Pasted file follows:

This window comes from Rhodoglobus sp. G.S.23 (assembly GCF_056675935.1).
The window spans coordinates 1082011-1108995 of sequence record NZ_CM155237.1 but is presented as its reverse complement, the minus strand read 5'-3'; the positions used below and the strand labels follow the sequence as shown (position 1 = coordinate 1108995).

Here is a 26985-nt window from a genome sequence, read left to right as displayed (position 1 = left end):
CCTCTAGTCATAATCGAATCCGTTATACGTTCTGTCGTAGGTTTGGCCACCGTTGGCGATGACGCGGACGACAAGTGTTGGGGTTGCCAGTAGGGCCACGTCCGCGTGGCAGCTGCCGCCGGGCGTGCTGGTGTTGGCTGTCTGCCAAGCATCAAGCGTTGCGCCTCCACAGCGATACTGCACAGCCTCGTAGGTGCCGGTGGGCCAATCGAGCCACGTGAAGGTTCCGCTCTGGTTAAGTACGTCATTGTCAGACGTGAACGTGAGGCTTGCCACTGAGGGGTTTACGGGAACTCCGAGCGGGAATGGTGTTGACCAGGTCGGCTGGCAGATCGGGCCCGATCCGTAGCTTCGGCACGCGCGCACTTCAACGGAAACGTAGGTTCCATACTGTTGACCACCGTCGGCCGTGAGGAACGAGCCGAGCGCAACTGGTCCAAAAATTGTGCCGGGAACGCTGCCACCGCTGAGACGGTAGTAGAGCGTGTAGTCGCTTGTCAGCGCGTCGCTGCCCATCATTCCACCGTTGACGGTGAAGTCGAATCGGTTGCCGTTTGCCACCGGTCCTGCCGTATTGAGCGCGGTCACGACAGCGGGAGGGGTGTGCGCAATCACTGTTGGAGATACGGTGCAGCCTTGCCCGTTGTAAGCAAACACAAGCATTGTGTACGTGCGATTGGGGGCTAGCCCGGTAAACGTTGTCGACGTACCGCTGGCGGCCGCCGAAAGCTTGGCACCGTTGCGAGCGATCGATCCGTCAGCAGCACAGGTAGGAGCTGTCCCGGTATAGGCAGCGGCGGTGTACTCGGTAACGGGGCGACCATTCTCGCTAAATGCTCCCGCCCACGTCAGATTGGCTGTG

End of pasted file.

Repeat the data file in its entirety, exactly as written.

This window comes from Rhodoglobus sp. G.S.23 (assembly GCF_056675935.1).
The window spans coordinates 1082011-1108995 of sequence record NZ_CM155237.1 but is presented as its reverse complement, the minus strand read 5'-3'; the positions used below and the strand labels follow the sequence as shown (position 1 = coordinate 1108995).

Here is a 26985-nt window from a genome sequence, read left to right as displayed (position 1 = left end):
CCTCTAGTCATAATCGAATCCGTTATACGTTCTGTCGTAGGTTTGGCCACCGTTGGCGATGACGCGGACGACAAGTGTTGGGGTTGCCAGTAGGGCCACGTCCGCGTGGCAGCTGCCGCCGGGCGTGCTGGTGTTGGCTGTCTGCCAAGCATCAAGCGTTGCGCCTCCACAGCGATACTGCACAGCCTCGTAGGTGCCGGTGGGCCAATCGAGCCACGTGAAGGTTCCGCTCTGGTTAAGTACGTCATTGTCAGACGTGAACGTGAGGCTTGCCACTGAGGGGTTTACGGGAACTCCGAGCGGGAATGGTGTTGACCAGGTCGGCTGGCAGATCGGGCCCGATCCGTAGCTTCGGCACGCGCGCACTTCAACGGAAACGTAGGTTCCATACTGTTGACCACCGTCGGCCGTGAGGAACGAGCCGAGCGCAACTGGTCCAAAAATTGTGCCGGGAACGCTGCCACCGCTGAGACGGTAGTAGAGCGTGTAGTCGCTTGTCAGCGCGTCGCTGCCCATCATTCCACCGTTGACGGTGAAGTCGAATCGGTTGCCGTTTGCCACCGGTCCTGCCGTATTGAGCGCGGTCACGACAGCGGGAGGGGTGTGCGCAATCACTGTTGGAGATACGGTGCAGCCTTGCCCGTTGTAAGCAAACACAAGCATTGTGTACGTGCGATTGGGGGCTAGCCCGGTAAACGTTGTCGACGTACCGCTGGCGGCCGCCGAAAGCTTGGCACCGTTGCGAGCGATCGATCCGTCAGCAGCACAGGTAGGAGCTGTCCCGGTATAGGCAGCGGCGGTGTACTCGGTAACGGGGCGACCATTCTCGCTAAATGCTCCCGCCCACGTCAGATTGGCTGTG